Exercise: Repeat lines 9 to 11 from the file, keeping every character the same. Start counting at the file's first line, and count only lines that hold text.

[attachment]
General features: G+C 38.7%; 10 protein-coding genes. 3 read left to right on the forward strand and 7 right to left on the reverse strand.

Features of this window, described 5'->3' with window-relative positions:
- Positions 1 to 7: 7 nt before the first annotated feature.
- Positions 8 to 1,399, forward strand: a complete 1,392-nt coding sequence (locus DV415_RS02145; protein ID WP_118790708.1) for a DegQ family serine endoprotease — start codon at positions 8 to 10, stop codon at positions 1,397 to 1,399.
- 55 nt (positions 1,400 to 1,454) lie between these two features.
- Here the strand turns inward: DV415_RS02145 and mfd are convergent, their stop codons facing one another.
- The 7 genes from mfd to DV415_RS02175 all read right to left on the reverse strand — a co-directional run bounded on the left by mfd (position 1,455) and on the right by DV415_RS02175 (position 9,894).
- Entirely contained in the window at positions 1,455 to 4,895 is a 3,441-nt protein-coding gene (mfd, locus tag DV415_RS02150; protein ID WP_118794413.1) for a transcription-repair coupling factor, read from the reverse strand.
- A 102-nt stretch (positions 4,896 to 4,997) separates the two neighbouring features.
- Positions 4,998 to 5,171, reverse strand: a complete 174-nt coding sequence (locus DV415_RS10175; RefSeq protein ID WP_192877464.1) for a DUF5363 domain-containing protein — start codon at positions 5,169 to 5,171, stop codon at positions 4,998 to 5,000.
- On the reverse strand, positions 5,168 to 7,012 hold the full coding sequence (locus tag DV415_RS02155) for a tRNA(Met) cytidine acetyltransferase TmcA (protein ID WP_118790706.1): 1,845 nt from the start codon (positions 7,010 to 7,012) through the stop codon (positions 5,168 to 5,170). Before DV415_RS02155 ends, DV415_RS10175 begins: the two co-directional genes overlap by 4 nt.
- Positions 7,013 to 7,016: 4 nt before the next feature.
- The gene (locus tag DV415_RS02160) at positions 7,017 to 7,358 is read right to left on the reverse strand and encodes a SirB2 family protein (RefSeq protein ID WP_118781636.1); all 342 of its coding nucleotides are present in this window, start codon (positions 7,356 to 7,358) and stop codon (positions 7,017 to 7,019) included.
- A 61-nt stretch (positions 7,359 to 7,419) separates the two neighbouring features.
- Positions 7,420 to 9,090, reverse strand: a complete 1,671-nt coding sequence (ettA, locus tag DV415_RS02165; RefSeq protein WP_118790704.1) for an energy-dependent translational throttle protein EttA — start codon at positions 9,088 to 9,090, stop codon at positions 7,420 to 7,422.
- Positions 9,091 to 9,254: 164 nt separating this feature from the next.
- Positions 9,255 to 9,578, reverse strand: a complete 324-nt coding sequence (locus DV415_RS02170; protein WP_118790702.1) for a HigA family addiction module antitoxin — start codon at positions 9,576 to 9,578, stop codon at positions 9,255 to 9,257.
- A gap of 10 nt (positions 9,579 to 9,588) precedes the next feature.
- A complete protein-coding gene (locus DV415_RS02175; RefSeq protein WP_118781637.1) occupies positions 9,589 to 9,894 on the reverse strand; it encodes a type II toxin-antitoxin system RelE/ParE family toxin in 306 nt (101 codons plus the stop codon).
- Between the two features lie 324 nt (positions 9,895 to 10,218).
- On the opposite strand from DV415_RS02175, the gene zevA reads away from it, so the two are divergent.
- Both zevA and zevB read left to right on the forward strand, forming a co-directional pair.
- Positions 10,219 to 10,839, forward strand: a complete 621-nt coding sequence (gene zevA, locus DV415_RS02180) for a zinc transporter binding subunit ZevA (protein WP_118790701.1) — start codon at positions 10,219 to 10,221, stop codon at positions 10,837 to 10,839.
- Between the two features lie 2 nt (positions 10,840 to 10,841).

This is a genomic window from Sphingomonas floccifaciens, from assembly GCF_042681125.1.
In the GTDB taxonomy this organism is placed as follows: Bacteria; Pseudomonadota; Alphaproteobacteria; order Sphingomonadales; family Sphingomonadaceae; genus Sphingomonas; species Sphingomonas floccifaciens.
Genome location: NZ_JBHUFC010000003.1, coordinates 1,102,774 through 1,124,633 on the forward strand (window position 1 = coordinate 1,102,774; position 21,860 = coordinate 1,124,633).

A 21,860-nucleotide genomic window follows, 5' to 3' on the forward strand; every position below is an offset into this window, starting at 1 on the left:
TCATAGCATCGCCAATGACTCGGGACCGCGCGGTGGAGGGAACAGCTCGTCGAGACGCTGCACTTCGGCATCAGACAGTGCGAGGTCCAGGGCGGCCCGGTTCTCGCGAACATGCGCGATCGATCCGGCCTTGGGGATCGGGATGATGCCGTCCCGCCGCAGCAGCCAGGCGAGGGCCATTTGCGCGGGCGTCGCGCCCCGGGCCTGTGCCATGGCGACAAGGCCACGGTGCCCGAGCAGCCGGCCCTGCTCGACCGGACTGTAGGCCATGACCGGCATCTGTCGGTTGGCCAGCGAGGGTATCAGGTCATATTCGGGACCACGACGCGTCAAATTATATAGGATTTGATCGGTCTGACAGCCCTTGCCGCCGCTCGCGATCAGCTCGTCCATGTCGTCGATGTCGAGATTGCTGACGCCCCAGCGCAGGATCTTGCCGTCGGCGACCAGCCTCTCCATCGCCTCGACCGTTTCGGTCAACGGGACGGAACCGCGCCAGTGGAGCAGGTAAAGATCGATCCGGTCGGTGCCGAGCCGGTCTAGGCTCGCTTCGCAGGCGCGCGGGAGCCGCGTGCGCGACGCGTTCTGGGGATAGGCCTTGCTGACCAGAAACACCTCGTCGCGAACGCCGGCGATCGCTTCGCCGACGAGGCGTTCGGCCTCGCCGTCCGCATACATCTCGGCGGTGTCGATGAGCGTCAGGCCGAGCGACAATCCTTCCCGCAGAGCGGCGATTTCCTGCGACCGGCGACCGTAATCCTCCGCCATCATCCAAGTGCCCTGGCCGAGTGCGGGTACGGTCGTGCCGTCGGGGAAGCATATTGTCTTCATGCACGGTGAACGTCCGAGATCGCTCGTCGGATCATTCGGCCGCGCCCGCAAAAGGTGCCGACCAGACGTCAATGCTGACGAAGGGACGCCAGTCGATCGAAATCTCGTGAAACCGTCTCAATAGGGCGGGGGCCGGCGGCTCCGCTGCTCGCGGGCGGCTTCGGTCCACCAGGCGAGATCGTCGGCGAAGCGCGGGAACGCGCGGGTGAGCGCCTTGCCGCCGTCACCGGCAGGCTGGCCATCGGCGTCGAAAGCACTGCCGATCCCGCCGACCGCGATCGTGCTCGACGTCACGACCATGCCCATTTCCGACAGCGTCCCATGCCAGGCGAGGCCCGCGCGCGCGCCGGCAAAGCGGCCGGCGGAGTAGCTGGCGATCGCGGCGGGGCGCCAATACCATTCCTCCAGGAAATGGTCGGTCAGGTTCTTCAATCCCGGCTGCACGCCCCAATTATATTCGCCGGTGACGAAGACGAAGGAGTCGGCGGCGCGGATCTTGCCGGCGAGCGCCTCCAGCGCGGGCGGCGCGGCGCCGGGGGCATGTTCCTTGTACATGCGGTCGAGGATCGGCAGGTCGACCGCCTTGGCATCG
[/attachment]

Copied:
- A 102-nt stretch (positions 4,896 to 4,997) separates the two neighbouring features.
- Positions 4,998 to 5,171, reverse strand: a complete 174-nt coding sequence (locus DV415_RS10175; RefSeq protein ID WP_192877464.1) for a DUF5363 domain-containing protein — start codon at positions 5,169 to 5,171, stop codon at positions 4,998 to 5,000.
- On the reverse strand, positions 5,168 to 7,012 hold the full coding sequence (locus tag DV415_RS02155) for a tRNA(Met) cytidine acetyltransferase TmcA (protein ID WP_118790706.1): 1,845 nt from the start codon (positions 7,010 to 7,012) through the stop codon (positions 5,168 to 5,170). Before DV415_RS02155 ends, DV415_RS10175 begins: the two co-directional genes overlap by 4 nt.